Condé Nast’s decision to move its offices to One World Trade Center in lower Manhattan was a market indicator. “Since then, there has been a changing dynamic, and we are seeing a shift in job location for the creative culture,” Brancato says. “The creative jobs are replacing the financial sector jobs that traditionally dominated and existed downtown.”
Numerous older buildings have been or are in the process of being upgraded to today’s office standards. “Building repositioning is common practice as landlords are taking a long-term view as they reinvest in their properties,” Brancato says. “Buildings like 685 Third Avenue are creating great value and good options for office tenants. With so many older buildings in New York City on the brink of irrelevancy, we see new investment and positioning occurring to help upgrade entire neighborhoods with a mix of uses.”
New York City is experiencing a surprisingly strong office environment, says John H. Alschuler, Jr., chairman of HR&A Advisors, which provides strategic advisory services for mixed-use, neighborhood, downtown, campus, and regional developments. “We’re seeing a significant recovery in rents and leasing,” he says. “We’ve got increasing demand from creative industries—from advertising to consulting to media publishing and fashion.”
New York City is also seeing high demand for residences, Alschuler notes. “We’re building too few units to accommodate the market,” he says. “The question is going to be at what point does that pent-up demand get released in the market.”
Overseas investors are scrambling to put their cash into the city. “Capital from all over the world wants to invest here,” Alschuler continues. “Cap rates remain very attractive, and that means prices have risen very dramatically in the last 12 to 24 months. Class A office properties in prime markets with credit tenants are in demand. We’re seeing cap rates in the 4 percent range, and that’s very competitive. It tells us the world wants to invest here.”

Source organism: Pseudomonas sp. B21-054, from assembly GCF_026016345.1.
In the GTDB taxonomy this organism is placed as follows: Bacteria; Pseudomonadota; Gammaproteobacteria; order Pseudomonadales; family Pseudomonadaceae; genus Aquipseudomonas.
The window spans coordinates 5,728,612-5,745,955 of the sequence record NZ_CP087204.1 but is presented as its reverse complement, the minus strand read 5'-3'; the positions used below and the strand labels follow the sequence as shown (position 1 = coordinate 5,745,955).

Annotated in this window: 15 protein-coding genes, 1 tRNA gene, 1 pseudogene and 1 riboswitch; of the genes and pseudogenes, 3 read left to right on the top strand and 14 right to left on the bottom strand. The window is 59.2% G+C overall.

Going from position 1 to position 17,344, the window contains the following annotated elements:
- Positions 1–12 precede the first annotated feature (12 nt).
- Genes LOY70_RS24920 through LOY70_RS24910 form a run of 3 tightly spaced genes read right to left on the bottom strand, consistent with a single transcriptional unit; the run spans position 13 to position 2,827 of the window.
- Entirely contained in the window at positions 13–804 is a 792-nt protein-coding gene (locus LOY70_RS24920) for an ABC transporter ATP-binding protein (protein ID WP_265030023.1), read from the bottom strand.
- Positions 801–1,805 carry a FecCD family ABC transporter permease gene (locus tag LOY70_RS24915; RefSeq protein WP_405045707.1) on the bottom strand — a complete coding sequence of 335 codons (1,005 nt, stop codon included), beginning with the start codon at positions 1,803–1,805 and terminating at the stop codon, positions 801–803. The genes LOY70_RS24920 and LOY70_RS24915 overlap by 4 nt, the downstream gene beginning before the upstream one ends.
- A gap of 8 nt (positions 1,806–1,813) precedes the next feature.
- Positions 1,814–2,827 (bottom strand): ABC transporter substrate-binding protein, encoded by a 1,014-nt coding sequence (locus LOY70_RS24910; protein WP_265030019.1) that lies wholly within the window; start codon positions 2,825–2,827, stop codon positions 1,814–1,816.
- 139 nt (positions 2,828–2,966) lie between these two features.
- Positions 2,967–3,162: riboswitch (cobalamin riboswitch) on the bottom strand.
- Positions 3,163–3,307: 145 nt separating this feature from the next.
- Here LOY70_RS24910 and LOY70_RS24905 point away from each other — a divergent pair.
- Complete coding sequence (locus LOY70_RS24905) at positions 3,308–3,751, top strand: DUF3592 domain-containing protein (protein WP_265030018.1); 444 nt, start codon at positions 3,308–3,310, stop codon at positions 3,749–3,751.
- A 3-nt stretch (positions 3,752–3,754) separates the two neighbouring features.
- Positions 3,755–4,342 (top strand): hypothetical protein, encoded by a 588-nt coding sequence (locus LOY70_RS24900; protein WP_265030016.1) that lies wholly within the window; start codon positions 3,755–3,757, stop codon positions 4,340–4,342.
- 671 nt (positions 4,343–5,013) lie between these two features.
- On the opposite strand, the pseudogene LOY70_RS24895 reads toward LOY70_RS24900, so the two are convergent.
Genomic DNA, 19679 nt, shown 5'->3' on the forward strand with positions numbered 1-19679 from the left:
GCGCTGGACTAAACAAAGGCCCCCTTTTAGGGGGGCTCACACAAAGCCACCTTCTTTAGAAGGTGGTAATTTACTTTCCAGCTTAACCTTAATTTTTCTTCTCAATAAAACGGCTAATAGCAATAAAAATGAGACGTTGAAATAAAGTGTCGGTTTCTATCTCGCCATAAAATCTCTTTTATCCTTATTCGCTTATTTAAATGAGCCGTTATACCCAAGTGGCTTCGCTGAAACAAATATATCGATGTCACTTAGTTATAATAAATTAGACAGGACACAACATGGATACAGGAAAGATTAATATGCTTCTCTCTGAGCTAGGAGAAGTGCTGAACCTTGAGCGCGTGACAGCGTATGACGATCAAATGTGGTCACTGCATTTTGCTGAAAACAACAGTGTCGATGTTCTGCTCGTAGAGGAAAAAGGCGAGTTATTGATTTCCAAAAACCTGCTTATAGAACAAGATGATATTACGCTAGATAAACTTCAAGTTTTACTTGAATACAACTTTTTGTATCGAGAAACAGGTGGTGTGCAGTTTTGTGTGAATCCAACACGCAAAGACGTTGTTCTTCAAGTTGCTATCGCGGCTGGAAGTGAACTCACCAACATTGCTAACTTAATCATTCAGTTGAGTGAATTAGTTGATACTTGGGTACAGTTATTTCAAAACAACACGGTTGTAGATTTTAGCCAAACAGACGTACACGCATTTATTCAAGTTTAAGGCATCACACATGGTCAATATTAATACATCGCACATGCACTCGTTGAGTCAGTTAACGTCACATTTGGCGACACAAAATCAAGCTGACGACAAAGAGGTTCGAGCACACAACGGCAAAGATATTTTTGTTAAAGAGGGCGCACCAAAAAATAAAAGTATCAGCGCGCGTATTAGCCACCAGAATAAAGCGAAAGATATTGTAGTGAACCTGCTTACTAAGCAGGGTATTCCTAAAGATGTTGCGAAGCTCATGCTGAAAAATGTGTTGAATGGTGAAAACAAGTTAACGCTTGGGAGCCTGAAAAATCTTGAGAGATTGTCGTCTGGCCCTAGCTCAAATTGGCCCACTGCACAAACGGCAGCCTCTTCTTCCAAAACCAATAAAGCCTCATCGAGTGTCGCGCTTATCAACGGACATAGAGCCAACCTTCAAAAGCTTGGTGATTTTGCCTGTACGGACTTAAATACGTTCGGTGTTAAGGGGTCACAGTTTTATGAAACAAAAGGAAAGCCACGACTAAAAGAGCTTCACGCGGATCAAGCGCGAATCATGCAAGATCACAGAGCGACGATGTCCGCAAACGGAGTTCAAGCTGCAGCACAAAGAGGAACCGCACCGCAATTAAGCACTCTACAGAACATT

Healthy job growth boosted by an expanding tech sector is contributing to increased real estate activity in San Francisco, says Michael S. Robb, executive vice president for the real estate division at Pacific Life Insurance Company. “We just committed to financing two major apartment projects in the city—one with Crescent Heights of Miami at Tenth and Market across from the Twitter new corporate headquarters, and the other on Sutton and Van Ness, a project of Portland, Oregon’s Gerding Edlen Development Co. There haven’t been many new multifamily developments in San Francisco for ten-plus years, so we think both these projects will do extremely well.”
What makes San Francisco attractive from an investment viewpoint—but frustrates developers—is the lengthy approval process associated with construction. “It takes years to start projects in the San Francisco area,” Robb says. “The barriers to competition are very high. So there isn’t a lot of competition.”
Robb adds that Pacific Life, along with Metropolitan Life, refinanced the Bank of America building at 555 Market Street—a $600 million transaction. “It shows the market is strong,” he notes. “We’re a best-in-class lender and we only deal with top projects in top markets. San Francisco remains one of the top cities for overseas investment.”
The San Francisco real estate market continues to grow, thanks to the tech industry and major public infrastructure projects, including the new Transbay Terminal development and the San Francisco Municipal Transportation Agency’s Central Subway, says John Ashworth, a principal with Bull Stockwell Allen, a leading Bay Area design firm.
“Emerging technology and the high-tech industry are at the root of the city’s resilience, including the trend of savvy young techies wanting to live in a city environment versus the suburbs,” Ashworth says. “The health industry seems to have flattened out a bit, and the public sector and nonprofits will continue to be tough, but with infrastructure, new housing, and a raft of tenant improvement projects, San Francisco’s real estate and construction industries continue to benefit from the local environment. Just look at the number of construction cranes around the city and you know things are getting better.”
Bull Stockwell Allen is working on a U.S. Department of Veterans Affairs office development at the Presidio campus as well as commercial tenant improvement projects, including the firm’s new and expanded office at 300 Montgomery Street. On the Peninsula, Bull Stockwell Allen is completing new public safety facilities for the city of Mountain View and a new interpretive center for a privately funded state park project in the Santa Cruz Mountains.